The apocalyptic idea of computer-run robots turning against the human race and taking over the planet is not something we should dismiss, but for now we should be celebrating and embracing the positive side of artificial intelligence (AI). That's the view of Professor Anthony Elliott, the author of a new book entitled "Making Sense of AI". He says AI currently does a lot of good, helping us for example in the fields of industrial robots and self-driving cars, as well as providing vital information for fighting pandemics such as Covid-19. However, he admits that with AI, "to some extent, we lose control over decision-making".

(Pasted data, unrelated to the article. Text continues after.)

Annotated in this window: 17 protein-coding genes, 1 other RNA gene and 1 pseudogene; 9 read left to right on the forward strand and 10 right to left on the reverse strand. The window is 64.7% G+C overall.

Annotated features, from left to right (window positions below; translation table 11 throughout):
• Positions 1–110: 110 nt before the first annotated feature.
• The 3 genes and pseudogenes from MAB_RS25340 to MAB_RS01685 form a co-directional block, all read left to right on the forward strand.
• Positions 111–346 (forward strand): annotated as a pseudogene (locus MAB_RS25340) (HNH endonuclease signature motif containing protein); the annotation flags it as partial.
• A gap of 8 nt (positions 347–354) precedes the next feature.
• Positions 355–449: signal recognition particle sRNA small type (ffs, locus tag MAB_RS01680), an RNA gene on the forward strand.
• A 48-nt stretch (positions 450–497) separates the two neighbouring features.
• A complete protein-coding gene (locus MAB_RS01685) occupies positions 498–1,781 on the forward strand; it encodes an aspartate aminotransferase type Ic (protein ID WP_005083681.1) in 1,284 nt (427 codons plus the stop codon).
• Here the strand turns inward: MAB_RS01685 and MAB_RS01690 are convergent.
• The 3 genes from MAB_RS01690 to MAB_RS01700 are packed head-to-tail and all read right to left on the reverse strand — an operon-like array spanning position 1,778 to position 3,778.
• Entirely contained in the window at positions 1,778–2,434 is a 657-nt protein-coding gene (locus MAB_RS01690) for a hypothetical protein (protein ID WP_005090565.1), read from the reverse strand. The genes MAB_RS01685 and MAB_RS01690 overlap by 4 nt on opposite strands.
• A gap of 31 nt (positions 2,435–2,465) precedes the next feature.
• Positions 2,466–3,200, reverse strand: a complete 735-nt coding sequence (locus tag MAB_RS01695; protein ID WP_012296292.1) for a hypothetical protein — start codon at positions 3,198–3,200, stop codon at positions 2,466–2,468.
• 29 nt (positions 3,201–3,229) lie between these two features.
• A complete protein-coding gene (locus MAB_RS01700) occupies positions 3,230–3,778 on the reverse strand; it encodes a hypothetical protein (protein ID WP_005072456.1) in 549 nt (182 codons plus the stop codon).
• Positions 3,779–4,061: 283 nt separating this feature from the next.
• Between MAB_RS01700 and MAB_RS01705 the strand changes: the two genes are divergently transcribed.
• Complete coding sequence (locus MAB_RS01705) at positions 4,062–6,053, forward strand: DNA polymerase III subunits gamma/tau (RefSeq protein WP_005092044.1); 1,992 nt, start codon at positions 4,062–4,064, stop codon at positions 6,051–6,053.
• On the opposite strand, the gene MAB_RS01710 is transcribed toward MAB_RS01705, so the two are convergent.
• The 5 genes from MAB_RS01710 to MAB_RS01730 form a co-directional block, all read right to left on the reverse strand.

Former U.S. ambassador to NATO provides insight on a potentially pivotal setback for Russia in its war on Ukraine on'The Story.' MSNBC contributor Barry R. McCaffrey, a retired four-star general, shared a video Monday of what he appeared to think was a Russian plane being shot down by Ukraine, but deleted the tweet after being informed it occurred in an animated video game. According to images of the original tweet, McCaffrey tweeted an animated image from the video game "Arma 3." MSNBC's Brian R. McCaffrey, a retired four star general, shared video of a Russian plane being shot down by Ukraine on Monday but deleted the tweet after being informed it occurred in an animated video game. McCaffrey wrote in the since-deleted tweet, "Russian aircraft getting nailed by UKR missile defense. Russians are losing large numbers of attack aircraft. UKR air defense becoming formidable," to accompany the animated image from the video game.